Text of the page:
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EPA/Diego Azubel

Coronavirus and the politics of crisis fatigue

The new coronavirus pandemic is affecting our daily lives in many unexpected ways. We are particularly trying to understand why some people are not heeding official advice about social isolation. I believe this relates to a particular kind of political malady that has been emerging in recent years – something we might call “crisis fatigue”.

After two decades that have almost been defined by wave upon wave of crises, it’s possible that the public has simply become immune to warnings from politicians and habitually distrustful of their claims.

I propose that crisis fatigue is a sociopolitical condition. It’s the tiredness that comes as result of the constant fear associated with repeated warnings about crisis, disaster or catastrophe. It also refers to the weakening of political or other social structures caused by repeated narratives of impending doom. That is, falling levels of trust in politicians, political institutions and political processes as a succession of crises gradually saps the public’s confidence that their representatives actually have the ability to respond.

There’s no doubt that Covid-19 represents a global health pandemic. Its implications for older and vulnerable people are stark. It feels like a war without a conventional enemy. There is a certain fearfulness and uncertainty “out there” which is itself almost tangible. Nevertheless, there continues to be a problem with people not taking seriously the advice to stay indoors.

We are constantly being reminded of crises. That must take a toll somehow. PA

It’s hardly surprising that politicians and senior officials are responding with exasperated frustration. And yet I can’t help wondering if part of the problem is that the notion of crisis has simply become the new normal, particularly for millennials. Life for them must be a bit like living through a Billy Bragg song: “Crisis after crisis, with such intensity”.

Since the millennium, they’ve survived against a backdrop of global financial crisis, mass refugee movement, violent revolutions in the Middle East, constant terror threats, a succession of global pandemics – SARS in 2003, bird flu in 2005, swine flu in 2009, MERS in 2012, Ebola in 2014 and now Covid in 2019. They absorb doom-laden narratives about globalisation and suffer from the growth of economic precarity. They hear about the “death” or “end” of democracy and catastrophic climate change. Is it any wonder that mental health and wellbeing services are generally discussed in crisis-laden terms?

Coronavirus brings an additional layer of pressure, strain and stress on sections of society that were already feeling anxious or were struggling to survive.

‘Liquid fear’

Many people now simply live in fear all the time. Life resembles a constant flow of crises and disasters – real, perceived and artificially engineered for gain. All too often this fear appears to defeat enlightenment ideas about human progress. I can’t help but think about my old friend Zygmunt Bauman and his notion of “liquid fear”:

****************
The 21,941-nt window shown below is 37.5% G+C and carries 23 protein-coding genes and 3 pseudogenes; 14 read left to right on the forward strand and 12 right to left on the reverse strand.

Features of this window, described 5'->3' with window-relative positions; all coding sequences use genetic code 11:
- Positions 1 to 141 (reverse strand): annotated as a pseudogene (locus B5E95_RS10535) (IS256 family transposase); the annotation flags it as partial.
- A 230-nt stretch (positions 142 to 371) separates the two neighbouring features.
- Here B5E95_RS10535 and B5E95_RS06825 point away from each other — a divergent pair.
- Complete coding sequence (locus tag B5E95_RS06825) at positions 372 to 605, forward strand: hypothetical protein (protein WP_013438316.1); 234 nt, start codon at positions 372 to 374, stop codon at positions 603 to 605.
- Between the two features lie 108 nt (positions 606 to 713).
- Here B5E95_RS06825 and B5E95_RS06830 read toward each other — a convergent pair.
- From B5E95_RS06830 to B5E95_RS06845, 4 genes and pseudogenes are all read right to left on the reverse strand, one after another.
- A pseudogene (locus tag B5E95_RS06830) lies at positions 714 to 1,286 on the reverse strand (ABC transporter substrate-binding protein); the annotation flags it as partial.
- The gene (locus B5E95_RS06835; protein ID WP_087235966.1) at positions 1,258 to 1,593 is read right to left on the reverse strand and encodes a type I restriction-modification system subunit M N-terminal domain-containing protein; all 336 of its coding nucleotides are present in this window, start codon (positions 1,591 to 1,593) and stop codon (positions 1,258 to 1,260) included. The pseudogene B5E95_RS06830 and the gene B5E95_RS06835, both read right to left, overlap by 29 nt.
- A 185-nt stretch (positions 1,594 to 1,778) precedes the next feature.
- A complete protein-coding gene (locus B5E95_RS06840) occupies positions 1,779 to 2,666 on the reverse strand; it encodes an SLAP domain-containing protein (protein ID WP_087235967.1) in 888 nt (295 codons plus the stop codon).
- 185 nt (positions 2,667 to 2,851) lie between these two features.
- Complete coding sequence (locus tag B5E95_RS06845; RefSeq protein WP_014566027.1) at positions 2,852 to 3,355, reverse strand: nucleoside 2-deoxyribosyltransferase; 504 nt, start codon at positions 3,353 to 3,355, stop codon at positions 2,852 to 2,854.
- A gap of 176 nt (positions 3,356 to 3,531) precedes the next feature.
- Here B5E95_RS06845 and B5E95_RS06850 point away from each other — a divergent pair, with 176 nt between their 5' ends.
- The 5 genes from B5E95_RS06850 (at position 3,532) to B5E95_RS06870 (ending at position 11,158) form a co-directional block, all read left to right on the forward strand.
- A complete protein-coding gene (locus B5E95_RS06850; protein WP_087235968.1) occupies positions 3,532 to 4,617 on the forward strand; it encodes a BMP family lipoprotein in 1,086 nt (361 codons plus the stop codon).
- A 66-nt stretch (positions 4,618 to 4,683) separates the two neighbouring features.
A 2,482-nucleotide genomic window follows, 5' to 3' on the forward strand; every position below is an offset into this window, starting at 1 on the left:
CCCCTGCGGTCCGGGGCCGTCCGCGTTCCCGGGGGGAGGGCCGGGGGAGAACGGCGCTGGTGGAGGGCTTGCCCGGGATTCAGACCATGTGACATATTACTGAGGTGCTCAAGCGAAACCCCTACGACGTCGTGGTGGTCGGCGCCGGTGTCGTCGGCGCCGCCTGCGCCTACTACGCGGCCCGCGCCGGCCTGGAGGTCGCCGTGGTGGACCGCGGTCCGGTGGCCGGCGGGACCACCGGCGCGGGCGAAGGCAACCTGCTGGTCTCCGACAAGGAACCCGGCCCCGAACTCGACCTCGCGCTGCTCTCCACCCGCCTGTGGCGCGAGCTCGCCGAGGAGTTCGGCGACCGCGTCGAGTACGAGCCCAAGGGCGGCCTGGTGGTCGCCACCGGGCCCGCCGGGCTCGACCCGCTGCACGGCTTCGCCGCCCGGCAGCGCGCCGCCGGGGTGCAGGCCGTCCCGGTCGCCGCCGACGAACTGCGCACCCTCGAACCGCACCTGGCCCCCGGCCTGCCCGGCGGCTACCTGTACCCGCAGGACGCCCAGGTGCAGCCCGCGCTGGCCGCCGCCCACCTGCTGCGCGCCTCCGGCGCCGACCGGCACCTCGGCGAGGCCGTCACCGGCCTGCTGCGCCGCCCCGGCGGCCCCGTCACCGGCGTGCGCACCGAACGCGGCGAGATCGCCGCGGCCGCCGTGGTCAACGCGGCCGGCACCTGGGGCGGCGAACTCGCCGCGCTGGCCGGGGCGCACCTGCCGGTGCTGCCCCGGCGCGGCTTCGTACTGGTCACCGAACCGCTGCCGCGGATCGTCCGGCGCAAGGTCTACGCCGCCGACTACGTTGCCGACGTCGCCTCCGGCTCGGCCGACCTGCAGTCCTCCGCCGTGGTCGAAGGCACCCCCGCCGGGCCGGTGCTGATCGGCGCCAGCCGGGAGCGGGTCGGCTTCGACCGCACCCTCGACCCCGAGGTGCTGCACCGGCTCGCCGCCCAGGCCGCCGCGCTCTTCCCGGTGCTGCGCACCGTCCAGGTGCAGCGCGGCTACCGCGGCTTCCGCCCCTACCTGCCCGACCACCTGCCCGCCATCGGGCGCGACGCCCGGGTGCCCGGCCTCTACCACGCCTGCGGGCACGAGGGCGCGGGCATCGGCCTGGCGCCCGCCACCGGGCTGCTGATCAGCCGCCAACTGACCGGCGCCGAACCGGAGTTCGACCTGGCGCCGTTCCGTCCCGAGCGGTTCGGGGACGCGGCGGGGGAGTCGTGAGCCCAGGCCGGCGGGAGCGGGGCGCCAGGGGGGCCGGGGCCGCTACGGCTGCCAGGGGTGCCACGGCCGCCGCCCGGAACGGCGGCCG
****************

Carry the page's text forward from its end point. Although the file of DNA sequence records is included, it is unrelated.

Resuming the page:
Modernity was supposed to be the period in human history when the fears that pervaded social life in the past could be left behind and human beings could at last take control of their lives and tame the uncontrolled forces of the social and natural worlds.

The sunlit uplands have turned into a fool’s paradise. We live in a state of constant anxiety about the dangers that lurk in an unattended suitcase, the rarity of snow – and now, even a cough or a sneeze. The emergence not of free, but of fearful, societies seems to be the crowning achievement of the 21st century so far.

As Ben Debney, a specialist in moral panics, has recently explained:

Crisis has long had political uses for ruling groups … elites and their intellectual courtiers often manufacture crises themselves … Where not directly complicit themselves in the process of engineering crises for political purposes, elites and their ideological lickspittles reveal time and time again a tenacious capacity to exploit legitimate crises. Much about the global response to the COVID-19 pandemic reflects this historical truism.

Think, for example, of US president Donald Trump’s repeated attempts to label it “a foreign virus” or “the Chinese virus”. Naomi Klein has already identified the rapid emergence of a form of “coronavirus capitalism”, whereby governments around the world are busily exploiting the crisis to push for no-strings-attached corporate bailouts and regulatory rollbacks. Winners will keep on winning and losers will just have to survive.

It’s also important to note that living in a perennial state of crisis or emergency cannot be seen as living in a free society. The Italian philosopher Giorgio Agamben has made this point with more precision than I ever could in his analysis of “the state of exception”. He believed that the tendency for governments to use crisis conditions as a justification for claiming exceptional powers for themselves has become normalised.

The bigger background question that Coronavirus highlights – and one which needs to be grappled with as soon as possible – is how we move away from a dominant “culture of crisis” and begin to nurture a more balanced and sustainable way of living together.

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